Trading Education, Volume – The Key to the Truth by Tom Williams


Trading Education, Volume – The Key to the Truth by Tom Williams

Volume is the major indicator for the professional trader.

You have to ask yourself why the members of the self-regulated Exchanges around the world like to keep
true volume information away from you as far as possible. The reason is because they know how important
it is in analysing a market!
The significance and importance of volume appears little understood by most non-professional traders. Perhaps this is because there is very little information and limited teaching available on this vital part of
technical analysis. To use a chart without volume data is similar to buying an automobile without a gasoline tank.Where volume is dealt with in other forms of technical analysis, it is often viewed in isolation, or averaged in some way across an extended timeframe. Analysing volume, or price for that matter, is something that cannot be broken down into simple mathematical formulae.
This is one of the reasons why there are so many technical indicators – some formulas work best for cyclic markets, some formulas are better for volatile situations, whilst others are better when prices are trending. Some technical indicators attempt to combine volume and price movements together. This is a better way,but rest assured that this approach has its limitations too, because at times the market will go up on high volume, but can do exactly the same thing on low volume. Prices can suddenly go sideways, or even fall off, on exactly the same volume! So, there are obviously other factors at work. Price and volume are intimately linked, and the interrelationship is a complex one, which is the reason
TradeGuider was developed in the first place. The system is capable of analysing the markets in real-time
(or at the end of the day), and displaying any one of 400 indicators on the screen to show imbalances of
supply and demand.

Urban Myths You Should Ignore
There are frequent quotes on supply and demand seen in magazines and newspapers, many of which are
unintentionally misleading. Two common ones run along these lines.
• "For every buyer there has to be a seller"
• "All that is needed to make a market is two traders willing to trade at the correct price"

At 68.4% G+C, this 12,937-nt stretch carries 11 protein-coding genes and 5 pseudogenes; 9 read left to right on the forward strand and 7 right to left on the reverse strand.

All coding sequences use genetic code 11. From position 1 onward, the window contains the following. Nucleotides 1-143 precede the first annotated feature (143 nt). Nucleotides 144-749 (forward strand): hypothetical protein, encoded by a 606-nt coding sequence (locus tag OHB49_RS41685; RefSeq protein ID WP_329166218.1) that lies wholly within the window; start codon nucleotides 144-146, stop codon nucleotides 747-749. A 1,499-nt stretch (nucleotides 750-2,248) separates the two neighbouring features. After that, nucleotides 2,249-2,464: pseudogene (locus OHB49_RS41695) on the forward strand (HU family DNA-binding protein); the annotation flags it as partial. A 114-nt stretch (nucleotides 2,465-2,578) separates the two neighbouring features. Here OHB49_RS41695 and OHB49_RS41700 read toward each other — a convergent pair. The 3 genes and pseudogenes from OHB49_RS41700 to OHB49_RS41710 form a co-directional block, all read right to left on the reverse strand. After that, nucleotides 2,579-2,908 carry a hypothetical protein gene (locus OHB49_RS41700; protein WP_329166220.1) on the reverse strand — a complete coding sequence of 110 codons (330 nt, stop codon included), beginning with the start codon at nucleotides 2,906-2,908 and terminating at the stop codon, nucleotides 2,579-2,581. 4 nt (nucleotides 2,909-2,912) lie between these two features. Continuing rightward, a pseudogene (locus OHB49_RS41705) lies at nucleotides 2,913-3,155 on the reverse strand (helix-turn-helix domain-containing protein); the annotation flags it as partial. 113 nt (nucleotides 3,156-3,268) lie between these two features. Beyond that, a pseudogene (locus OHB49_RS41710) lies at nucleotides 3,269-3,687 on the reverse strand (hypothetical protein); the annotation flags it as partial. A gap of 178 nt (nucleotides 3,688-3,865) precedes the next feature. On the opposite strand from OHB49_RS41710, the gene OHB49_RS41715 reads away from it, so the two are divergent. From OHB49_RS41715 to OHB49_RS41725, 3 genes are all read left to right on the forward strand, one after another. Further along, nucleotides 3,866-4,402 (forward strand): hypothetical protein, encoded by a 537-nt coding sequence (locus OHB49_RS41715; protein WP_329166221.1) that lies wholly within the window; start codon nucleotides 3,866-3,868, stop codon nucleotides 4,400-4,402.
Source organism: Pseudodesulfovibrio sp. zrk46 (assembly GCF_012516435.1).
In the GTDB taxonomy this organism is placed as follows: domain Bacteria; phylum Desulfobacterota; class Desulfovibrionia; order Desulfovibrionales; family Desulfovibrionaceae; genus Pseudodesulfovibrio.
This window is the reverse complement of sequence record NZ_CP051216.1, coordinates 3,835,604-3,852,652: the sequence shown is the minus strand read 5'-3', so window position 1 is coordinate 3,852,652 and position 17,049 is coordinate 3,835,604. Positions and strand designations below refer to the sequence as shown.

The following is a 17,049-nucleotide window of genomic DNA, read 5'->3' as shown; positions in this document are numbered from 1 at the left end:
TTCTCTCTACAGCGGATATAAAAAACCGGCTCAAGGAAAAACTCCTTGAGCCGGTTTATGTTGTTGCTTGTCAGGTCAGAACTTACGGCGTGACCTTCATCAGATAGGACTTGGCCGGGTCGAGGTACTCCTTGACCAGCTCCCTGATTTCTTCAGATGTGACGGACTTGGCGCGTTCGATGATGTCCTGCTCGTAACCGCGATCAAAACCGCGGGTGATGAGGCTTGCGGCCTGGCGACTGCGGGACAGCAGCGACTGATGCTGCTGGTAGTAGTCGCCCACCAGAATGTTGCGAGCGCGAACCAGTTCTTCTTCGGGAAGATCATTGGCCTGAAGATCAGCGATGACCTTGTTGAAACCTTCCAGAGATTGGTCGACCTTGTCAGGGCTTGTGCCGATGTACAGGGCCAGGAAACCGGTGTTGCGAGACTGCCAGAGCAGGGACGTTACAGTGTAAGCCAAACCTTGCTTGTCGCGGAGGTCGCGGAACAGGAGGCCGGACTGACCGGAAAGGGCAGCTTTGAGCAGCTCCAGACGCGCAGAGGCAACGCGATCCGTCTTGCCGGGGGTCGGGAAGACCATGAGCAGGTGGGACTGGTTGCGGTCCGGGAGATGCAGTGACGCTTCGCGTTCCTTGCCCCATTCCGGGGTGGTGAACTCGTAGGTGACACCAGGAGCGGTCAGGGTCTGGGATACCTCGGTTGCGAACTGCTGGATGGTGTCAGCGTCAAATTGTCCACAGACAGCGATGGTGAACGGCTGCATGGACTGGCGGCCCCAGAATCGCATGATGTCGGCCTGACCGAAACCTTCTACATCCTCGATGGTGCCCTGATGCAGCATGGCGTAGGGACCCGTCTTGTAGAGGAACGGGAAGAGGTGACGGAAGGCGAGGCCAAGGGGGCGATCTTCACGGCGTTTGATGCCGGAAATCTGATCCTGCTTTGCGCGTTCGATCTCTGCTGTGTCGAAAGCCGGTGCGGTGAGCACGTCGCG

These statements sound so logical and straightforward that you might read them and accept them immediately at face value, without ever thinking about the logical implications! You are left with the impression that the market is a very straightforward affair, like a genuine open auction at Sotheby's perhaps.
However, these are in fact very misleading statements.
Yes, you may be buying today and somebody may be willing to sell to you. However, you might be buying
only a small part of large blocks of sell orders that may have been on the market-makers' books, sitting
there, well before you arrived on the scene. These sell orders are stock waiting to be distributed at certain
price levels and not lower.

The market will be supported until these sell orders are exercised, which once sold will weaken the market,
or even turn it into a bear market.
So, at important points in the market the truth may be that for every share you buy, there may be ten thousand shares to sell at or near the current price level, waiting to be distributed. The market does not work like a balanced weighing scale, where adding a little to one scale tips the other side up and taking some away lets the other side fall. It is not nearly so simple and straightforward.

You frequently hear of large blocks of stock being traded between professionals, bypassing what appears to
be the usual routes. My broker, who is supposedly "in the know", once told me to ignore the very high volume seen in the market that day, because most of the volume was only market-makers trading amongst
themselves. These professionals trade to make money and while there may be many reasons for these
transactions, whatever is going on, you can be assured one thing: It is not designed for your benefit. You
should certainly never ignore any abnormal volume in the market.

In fact, you should also watch closely for volume surges in other markets that are related to that which you are trading. For example, there may be sudden high volume in the options market, or the futures market.
Volume is activity! You have to ask yourself, why is the ‘smart money’ active right now?

.........................................
Author: Tom Williams,
Master the Markets
Taking a Professional Approach to Trading & Investing by
Using Volume Spread Analysis
Published by TradeGuider Systems

















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